Breed Spotlight: The Rhode Island Red

The Rhode Island Red chicken breed is one that frequents as a top 10 best seller. They are excellent layers of large, brown eggs and the hens are generally friendly and curious. The roosters watch over their flock carefully, and therefore can sometimes become aggressive with some humans and animals other than poultry.

Breed Spotlight: Rhode Island Red Blog

Breed Development

The Rhode Island Red originated in Little Compton, Rhode Island in the mid-1800’s, making it one of the oldest American-bred chicken breeds. It began in farmers’ homestead flocks, where a highly productive egg layer was needed, but whose excess roosters could still dress out as decent table birds. The Light Brown Leghorn genes gave the Rhode Island Red its laying ability, while the Shanghai gave it the meat characteristics. The Red Maylay and the Java are the breeds that gave the Rhode Island Red its hardiness, lightweight bodyweight, red color, and hard feathering. The Rhode Island Red is therefore considered the original dual-purpose breed.

The single-combed Rhode Island Red was inducted into the Standard of Perfection in 1904. There is also a rose-combed Rhode Island Red, although it is no longer a common breed.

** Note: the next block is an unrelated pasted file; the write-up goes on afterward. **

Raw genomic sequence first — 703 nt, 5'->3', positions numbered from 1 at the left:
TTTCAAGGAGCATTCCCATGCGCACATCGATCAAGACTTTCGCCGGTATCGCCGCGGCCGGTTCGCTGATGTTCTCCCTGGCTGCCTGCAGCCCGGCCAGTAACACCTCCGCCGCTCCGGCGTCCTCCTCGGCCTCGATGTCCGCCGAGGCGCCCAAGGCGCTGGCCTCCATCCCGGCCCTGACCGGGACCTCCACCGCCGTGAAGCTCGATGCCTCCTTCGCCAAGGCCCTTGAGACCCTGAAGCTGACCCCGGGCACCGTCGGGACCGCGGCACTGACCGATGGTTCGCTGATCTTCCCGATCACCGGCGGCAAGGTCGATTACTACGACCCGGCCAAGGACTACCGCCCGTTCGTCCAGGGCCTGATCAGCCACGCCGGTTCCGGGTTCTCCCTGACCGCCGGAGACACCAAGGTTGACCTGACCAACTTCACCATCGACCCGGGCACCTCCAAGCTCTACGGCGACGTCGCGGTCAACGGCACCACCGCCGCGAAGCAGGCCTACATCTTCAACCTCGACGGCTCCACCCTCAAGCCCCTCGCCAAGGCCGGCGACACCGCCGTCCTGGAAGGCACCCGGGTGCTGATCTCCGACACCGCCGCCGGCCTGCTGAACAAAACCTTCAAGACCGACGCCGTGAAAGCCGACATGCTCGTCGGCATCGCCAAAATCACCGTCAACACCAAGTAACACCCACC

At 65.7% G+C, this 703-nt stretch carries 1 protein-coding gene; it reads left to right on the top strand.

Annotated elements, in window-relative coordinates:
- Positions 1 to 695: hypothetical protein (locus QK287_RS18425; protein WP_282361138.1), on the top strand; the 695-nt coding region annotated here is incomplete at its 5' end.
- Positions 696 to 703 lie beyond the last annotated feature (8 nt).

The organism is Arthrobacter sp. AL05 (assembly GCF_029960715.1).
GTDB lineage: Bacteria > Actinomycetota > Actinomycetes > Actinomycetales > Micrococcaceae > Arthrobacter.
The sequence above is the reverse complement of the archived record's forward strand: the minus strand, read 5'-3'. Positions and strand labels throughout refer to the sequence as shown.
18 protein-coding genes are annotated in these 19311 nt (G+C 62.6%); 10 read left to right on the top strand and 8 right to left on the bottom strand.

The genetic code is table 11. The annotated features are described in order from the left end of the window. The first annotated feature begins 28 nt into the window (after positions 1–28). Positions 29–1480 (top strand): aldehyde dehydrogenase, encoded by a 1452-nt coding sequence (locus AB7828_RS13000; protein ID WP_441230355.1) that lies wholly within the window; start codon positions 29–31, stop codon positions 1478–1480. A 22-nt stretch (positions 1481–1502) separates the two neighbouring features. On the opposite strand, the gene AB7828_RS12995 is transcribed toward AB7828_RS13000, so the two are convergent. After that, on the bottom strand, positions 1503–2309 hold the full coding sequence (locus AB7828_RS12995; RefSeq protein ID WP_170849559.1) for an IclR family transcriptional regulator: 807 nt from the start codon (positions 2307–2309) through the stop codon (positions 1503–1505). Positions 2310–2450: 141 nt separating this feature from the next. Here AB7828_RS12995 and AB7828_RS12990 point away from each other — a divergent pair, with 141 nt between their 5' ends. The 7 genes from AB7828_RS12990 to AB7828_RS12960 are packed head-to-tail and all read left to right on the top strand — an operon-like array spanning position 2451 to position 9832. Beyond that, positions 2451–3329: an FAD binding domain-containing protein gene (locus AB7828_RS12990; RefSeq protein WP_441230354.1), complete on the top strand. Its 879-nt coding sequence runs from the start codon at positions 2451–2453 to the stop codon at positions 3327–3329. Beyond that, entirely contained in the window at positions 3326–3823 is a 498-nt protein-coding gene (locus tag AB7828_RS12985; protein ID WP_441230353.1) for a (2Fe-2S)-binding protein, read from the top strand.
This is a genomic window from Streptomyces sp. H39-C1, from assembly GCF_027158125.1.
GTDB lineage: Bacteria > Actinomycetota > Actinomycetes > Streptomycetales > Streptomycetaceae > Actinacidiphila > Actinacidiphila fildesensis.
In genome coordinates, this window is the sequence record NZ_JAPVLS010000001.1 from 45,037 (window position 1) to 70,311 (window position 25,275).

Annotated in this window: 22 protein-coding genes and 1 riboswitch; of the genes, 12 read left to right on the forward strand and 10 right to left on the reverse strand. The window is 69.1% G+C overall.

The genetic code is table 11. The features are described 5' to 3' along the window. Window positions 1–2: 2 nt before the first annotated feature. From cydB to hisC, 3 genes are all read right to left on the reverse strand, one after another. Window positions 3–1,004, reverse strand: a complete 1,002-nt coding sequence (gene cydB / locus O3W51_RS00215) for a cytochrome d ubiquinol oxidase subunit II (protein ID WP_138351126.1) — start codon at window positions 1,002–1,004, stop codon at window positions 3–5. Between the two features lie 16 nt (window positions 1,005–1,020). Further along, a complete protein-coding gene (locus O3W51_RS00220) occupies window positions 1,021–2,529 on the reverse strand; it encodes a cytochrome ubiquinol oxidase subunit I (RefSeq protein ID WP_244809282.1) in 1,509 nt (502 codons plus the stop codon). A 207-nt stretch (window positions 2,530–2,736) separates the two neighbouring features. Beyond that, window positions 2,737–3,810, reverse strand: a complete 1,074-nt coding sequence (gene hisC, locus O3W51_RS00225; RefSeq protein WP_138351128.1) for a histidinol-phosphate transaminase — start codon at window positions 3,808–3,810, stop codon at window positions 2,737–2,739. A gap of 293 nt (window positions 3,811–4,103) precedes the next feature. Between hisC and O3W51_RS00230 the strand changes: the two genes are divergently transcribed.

Breed Characteristics

Rhode Island Red hens are calm and are among the best layers for a heavy breed. Hens can lay around 4-6 brown eggs per week, but rarely brood, so you’ll have to find someone else to sit. Roosters may become aggressive. Males and females are lovely shades of deep mahogany red, are hardy in all climates, and are an excellent free range choice.

Rhode Island Reds mature early, with an average mature rooster weight of 8 1/2 lbs and hens reaching 6 1/2 lbs. 

Breed Spotlight: Rhode Island Reds

If you have never owned a Rhode Island Red, consider adding a few to your flock. You may be surprised at how many eggs this little gem of American homestead history can produce for you!

Have you owned a Rhode Island Red? Tell us about your experience with the breed in the comments.

**Updated 1/23/2021

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